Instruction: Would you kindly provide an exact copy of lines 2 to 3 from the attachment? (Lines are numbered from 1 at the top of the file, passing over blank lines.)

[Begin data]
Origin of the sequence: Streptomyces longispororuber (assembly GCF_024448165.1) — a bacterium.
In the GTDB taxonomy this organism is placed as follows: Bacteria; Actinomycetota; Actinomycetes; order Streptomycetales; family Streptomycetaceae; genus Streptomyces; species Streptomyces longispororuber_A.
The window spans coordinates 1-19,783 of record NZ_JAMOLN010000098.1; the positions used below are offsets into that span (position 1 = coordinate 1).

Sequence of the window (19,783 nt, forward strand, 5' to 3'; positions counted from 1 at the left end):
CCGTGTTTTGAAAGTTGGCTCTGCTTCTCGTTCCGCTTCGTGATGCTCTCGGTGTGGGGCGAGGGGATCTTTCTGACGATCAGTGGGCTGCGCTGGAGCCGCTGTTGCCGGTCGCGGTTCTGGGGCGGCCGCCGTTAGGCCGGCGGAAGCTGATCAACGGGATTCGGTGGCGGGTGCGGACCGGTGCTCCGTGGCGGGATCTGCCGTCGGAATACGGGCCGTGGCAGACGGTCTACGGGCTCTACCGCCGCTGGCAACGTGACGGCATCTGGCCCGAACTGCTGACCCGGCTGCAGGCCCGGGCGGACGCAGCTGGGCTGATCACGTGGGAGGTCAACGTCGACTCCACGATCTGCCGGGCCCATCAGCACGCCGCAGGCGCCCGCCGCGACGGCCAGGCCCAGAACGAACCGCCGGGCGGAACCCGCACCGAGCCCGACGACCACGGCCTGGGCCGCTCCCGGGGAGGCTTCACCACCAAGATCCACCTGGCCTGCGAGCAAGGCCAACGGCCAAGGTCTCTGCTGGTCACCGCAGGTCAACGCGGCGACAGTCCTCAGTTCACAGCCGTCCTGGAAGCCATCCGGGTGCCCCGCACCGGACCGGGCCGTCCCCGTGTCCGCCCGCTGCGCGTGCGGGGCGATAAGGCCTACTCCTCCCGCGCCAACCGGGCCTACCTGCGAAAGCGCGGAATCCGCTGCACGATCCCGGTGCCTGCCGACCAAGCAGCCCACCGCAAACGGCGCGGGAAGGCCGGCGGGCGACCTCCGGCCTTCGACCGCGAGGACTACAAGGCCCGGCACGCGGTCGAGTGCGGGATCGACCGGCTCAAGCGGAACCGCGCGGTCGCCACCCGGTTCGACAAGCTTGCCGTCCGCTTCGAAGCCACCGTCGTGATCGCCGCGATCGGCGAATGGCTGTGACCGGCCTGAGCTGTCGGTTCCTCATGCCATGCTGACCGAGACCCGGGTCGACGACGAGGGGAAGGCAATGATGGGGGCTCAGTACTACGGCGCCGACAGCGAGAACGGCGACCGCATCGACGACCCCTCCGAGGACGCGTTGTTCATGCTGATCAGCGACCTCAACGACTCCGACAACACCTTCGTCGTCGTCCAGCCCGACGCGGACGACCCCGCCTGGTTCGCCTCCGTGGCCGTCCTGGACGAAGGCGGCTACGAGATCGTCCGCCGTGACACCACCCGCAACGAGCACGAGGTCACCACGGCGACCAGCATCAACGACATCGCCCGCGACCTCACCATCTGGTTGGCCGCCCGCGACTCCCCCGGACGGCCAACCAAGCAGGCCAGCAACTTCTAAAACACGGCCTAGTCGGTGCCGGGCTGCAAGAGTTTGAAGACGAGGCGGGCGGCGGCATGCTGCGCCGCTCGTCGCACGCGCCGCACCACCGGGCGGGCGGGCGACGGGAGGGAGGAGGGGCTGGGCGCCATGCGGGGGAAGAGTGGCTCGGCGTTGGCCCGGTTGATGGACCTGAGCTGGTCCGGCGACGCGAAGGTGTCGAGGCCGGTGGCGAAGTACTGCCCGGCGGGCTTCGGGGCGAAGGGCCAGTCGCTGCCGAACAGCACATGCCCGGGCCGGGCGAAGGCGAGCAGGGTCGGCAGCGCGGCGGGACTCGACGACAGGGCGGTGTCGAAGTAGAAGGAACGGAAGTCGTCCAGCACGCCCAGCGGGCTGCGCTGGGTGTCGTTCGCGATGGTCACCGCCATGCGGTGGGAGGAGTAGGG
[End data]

In the GTDB taxonomy this organism is placed as follows: Bacteria; Actinomycetota; Actinomycetes; order Streptomycetales; family Streptomycetaceae; genus Streptomyces; species Streptomyces longispororuber_A.
The window spans coordinates 1-19,783 of record NZ_JAMOLN010000098.1; the positions used below are offsets into that span (position 1 = coordinate 1).